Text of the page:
I came across the 10-20-10 method of plotting about eighteen months ago, and have loved it. It’s not the only plotting technique, but I find it a great help in ensuring that my story has depth and interest throughout.

It’s a pretty simple technique. It asks for you to:

Start with 10 set-ups.

These then lead to 20 conflicts.

And finally conclude with 10 resolutions.


Let’s have a look at Disney’s Beauty and the Beast and see how it compares.


10 Set-Ups:

  1. The young prince refuses to give the beggar/enchantress shelter.
  2. The enchantress turns the prince into a beast.
  3. The enchantress puts a spell on the castle.
  4. The enchantress changes all his servants to things.
  5. The enchantress gives the prince a magic mirror.
  6. The enchantress gives the prince the rose and tells him that he must earn another’s love by the rose’s last petal falling on his 21st birthday, otherwise he’ll remain a beast forever.
  7. 10 years later: Belle is bored and wants a more exciting life.
  8. Belle is ridiculed by her town.
  9. Belle is the love interested of Gaston.
  10. Belle’s father is Maurice.


20 Conflicts:

  1. Belle rejects Gaston’s romantic advances.
  2. Maurice and his horse get lost in the forest.
  3. Maurice and his horse are chased by a pack of wolves.
  4. Maurice finds the castle, and the Beast/prince detains him there.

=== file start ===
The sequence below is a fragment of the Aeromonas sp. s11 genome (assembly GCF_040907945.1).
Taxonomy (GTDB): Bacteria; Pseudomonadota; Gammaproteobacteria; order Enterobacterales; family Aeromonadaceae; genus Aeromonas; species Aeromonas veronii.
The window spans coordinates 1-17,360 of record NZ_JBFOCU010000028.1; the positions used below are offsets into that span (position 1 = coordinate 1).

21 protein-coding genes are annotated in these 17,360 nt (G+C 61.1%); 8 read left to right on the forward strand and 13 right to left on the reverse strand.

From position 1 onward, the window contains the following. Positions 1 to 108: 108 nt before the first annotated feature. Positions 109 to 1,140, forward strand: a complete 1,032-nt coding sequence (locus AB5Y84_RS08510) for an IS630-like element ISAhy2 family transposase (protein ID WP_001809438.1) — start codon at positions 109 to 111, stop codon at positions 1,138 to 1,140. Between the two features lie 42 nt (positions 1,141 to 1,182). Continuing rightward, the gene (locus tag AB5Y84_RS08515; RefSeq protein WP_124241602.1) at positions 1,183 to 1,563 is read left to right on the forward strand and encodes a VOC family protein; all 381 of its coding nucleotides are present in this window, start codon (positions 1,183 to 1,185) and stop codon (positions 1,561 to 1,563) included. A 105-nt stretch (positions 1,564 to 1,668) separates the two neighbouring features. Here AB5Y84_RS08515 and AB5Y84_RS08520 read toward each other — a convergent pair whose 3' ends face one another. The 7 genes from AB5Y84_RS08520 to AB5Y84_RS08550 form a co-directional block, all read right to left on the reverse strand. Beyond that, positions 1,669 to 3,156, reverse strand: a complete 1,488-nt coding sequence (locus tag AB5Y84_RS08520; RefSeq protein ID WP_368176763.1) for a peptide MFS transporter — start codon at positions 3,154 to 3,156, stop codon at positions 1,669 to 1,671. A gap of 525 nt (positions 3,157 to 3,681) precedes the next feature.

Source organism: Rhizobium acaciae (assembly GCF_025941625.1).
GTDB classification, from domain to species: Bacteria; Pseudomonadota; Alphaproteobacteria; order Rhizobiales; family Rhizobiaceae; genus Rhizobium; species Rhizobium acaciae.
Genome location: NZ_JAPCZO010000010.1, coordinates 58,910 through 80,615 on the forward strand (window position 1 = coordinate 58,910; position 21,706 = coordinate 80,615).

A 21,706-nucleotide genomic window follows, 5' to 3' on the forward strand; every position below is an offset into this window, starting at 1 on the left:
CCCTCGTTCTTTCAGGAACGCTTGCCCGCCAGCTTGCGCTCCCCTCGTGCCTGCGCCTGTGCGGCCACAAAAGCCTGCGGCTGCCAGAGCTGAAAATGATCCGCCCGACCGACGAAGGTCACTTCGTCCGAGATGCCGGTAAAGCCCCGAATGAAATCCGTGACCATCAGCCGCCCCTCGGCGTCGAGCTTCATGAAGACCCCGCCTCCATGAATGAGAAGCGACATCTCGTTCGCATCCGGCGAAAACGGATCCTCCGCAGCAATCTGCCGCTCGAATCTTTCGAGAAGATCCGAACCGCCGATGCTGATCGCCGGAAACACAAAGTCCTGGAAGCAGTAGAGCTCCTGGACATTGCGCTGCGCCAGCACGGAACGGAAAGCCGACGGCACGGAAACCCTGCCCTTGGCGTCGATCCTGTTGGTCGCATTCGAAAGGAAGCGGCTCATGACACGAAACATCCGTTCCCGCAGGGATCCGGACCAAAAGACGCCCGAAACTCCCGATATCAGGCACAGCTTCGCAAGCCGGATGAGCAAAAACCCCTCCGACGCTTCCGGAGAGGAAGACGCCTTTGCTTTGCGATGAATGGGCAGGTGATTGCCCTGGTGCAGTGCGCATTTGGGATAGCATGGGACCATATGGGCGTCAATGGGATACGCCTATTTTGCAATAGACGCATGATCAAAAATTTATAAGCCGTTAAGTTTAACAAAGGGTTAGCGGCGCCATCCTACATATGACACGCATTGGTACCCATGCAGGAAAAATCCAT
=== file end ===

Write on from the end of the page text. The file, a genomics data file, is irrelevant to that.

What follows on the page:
5. Belle goes to the castle, and offers to take her father’s place. Her father objects.
  6. In town, Gaston is emo about Belle.
  7. In town, Maurice can’t convince anyone in town to go save Belle.
  8. Belle refuses to have dinner with Beast/prince.
  9. The forbidden West Wing is discovered by Belle.
  10. The Beast scares Belle and she runs into the forest.
  11. Belle is at risk from pack of wolves.
  12. The beast saves Belle from the wolves – but is injured.
  13. Beast begins to develop feelings for Belle as she nurses him.
  14. In town, Gaston and Maurice argue about Belle.
  15. Belle misses Maurice.
  16. Belle use the mirror to see Maurice, and she sees him dying in the woods. The Beast lets Belle go to save Maurice, giving her the mirror.
  17. Belle loves the Beast but is now apart from him.
  18. Gaston realises that Belle loves the Beast, so he recruits the townsmen to go to the castle and kill him.
  19. Belle and Maurice are detained by Gaston.
  20. Gaston and the Beast fight.


10 Resolutions:

  1. Belle and Maurice escape.
  2. The Beast wins the fight, and orders Gaston to leave.
  3. Gaston wounds the Beast anyway.
  4. Gaston falls to his death.
  5. Belle says she loves the Beast.
  6. The curse is broken.
  7. The Beast becomes human (and alive) again.
  8. The servants become human again.
  9. The castle restores to former glory.
  10. Belle and Ex-Beast dance in the ballroom.


Now, as this is a children’s story, each dot point is very concise here. You can imagine that, with a more complex story, each dot point might actually be a sentence or two.

I encourage you to have a go at this plotting method the next time you’re planning a novel. Alternatively, if you have a novel that you’re writing but it just doesn’t seem to be working, try to fit it into 10-20-10. If your numbers are wildly off, your focus may be in the wrong part of the novel.

Soon, a worksheet will be available for this method, along with other techniques I use for plotting. This page will be updated when I do, so stay tuned.



Apologies to the creator of the 10-20-10 method, as you have been lost in the oblivion of the internet for me. If this is you, please contact me, and I will be sure to credit your work.

Major kudos to the Wikipedia page on Beauty and the Beast for their plot outline. Saved me watching the movie again!